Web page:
The Anti-Rent War

Anti-Renters posterThis week we've been reading a bit about a wild episode of local history that we hadn't know much about: The Anti-Rent War, also known as the Helderberg War. Here's a clip that gives a broad outline of the story from The Anti-rent Era in New York Law and Politics, 1839-1865 by Charles W. McCurdy:

On July 4, 1839, angry tenant farmers on New York's oldest estate assembled in the Albany County village of Berne to adopt a declaration of independence from their landlord. Nobody counted heads that afternoon. But 3,063 families leased farms on the 726,000-acre Manor of Rensselaerwyck, and all of them had cause to complain. Manor contracts required an annual rent for every 100 acres ranging from ten to fourteen bushels of wheat, delivered to the landlord and ready for milling. All mill sites and mines were reserved, together with all rights necessary and proper to make them available to the Van Rensselaer family or its agents. Mills might be built, cropland or pasture flooded, and roads laid out on the tenant's premises without payment of compensation. There were also feudal dues. Every year farmstead heads owed a day's labor with horse and wagon and were bound to deliver "four fat fowl" on rent day ... Every indenture enumerated remedies for breach of this or any other covenant. Among them was the landlord's right to reenter the premises and repossess not only the land but also any improvements -- houses barns, fences, growing crops -- annexed to the land. Taken together, proclaimed the Independence Day mass meeting at Berne, these contractual provisions amounted to "voluntary slavery." The time had come to avow "that we can no longer endure the infamy of tamely entailing upon future generations such wretchedness and unhallowed bondage as inevitably awaits them if we any longer submit ourselves to be thus unjustly, unrighteously, inhumanly oppressed and imposed upon." So began the longest rent strike in United States history.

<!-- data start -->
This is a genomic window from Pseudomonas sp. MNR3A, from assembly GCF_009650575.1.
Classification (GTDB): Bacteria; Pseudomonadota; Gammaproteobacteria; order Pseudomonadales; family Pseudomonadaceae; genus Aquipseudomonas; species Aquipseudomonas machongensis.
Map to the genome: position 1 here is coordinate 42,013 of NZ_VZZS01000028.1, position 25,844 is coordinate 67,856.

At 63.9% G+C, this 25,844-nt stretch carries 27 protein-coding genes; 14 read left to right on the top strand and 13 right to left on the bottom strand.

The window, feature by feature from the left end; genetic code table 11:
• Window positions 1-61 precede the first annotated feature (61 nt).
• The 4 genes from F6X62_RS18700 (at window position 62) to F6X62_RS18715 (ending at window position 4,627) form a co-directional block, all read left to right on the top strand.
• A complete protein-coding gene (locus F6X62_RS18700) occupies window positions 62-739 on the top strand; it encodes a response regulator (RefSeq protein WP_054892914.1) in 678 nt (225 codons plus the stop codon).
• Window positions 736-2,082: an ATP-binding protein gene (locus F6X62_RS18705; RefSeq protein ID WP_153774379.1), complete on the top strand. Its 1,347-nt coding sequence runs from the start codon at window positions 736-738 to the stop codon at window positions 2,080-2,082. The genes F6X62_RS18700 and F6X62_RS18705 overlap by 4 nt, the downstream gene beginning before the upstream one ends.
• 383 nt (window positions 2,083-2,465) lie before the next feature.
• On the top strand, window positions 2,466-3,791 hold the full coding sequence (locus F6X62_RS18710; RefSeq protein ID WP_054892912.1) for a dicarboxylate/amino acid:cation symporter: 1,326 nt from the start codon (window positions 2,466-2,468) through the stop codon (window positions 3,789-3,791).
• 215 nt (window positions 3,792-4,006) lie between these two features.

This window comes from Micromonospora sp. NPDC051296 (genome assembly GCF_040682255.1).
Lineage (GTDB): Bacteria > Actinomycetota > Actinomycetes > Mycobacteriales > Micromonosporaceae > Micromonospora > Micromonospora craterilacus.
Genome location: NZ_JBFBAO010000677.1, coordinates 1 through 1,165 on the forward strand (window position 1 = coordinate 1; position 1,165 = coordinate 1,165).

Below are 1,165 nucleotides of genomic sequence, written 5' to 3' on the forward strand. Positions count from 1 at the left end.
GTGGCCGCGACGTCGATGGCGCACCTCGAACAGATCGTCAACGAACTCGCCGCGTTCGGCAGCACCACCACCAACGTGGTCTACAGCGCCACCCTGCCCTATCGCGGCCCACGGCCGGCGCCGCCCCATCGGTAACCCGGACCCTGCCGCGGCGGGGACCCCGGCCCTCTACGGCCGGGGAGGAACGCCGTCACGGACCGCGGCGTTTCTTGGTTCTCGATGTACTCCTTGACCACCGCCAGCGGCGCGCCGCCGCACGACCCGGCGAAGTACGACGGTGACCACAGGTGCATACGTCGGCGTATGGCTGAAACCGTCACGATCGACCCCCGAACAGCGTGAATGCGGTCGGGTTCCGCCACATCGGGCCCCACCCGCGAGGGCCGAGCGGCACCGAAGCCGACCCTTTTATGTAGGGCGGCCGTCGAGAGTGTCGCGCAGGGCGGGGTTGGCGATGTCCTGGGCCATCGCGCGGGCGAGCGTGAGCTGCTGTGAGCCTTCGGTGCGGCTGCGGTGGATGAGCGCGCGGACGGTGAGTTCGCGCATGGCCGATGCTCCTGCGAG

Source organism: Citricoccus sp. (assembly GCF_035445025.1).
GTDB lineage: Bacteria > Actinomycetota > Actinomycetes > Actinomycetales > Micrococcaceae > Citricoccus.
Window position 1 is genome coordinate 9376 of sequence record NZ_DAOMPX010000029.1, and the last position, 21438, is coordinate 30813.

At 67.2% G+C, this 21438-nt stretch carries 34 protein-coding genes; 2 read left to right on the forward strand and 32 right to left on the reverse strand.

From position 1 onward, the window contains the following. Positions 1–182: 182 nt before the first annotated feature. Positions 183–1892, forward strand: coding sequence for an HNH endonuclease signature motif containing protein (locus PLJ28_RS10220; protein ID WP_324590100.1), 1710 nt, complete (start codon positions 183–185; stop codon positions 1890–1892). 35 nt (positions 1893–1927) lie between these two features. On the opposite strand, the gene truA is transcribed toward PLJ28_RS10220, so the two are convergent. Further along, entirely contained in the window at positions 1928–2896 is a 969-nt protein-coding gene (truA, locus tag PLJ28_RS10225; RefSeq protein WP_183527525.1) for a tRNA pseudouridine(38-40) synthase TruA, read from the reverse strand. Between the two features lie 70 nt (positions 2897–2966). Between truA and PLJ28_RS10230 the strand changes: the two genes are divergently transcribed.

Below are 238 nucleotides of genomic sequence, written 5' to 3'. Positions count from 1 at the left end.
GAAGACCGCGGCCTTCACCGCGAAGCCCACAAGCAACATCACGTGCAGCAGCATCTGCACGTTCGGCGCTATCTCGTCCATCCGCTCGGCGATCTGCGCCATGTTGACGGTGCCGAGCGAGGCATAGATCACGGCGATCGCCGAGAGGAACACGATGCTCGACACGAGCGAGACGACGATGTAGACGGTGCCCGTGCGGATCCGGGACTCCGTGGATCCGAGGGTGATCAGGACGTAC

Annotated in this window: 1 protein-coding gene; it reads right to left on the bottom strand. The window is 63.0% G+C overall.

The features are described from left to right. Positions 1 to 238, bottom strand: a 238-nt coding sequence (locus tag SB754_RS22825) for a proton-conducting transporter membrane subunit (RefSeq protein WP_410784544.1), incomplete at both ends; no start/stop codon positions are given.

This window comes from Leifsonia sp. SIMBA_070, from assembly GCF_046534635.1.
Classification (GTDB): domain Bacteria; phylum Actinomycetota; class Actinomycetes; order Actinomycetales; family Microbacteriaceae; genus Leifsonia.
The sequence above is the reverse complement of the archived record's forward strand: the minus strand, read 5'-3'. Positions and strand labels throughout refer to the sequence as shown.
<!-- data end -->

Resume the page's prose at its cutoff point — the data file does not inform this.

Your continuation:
The whole situation was something like a super intense version of an American Downtown Abbey that mashes together the remnants of Dutch influence, economics, agriculture, and politics.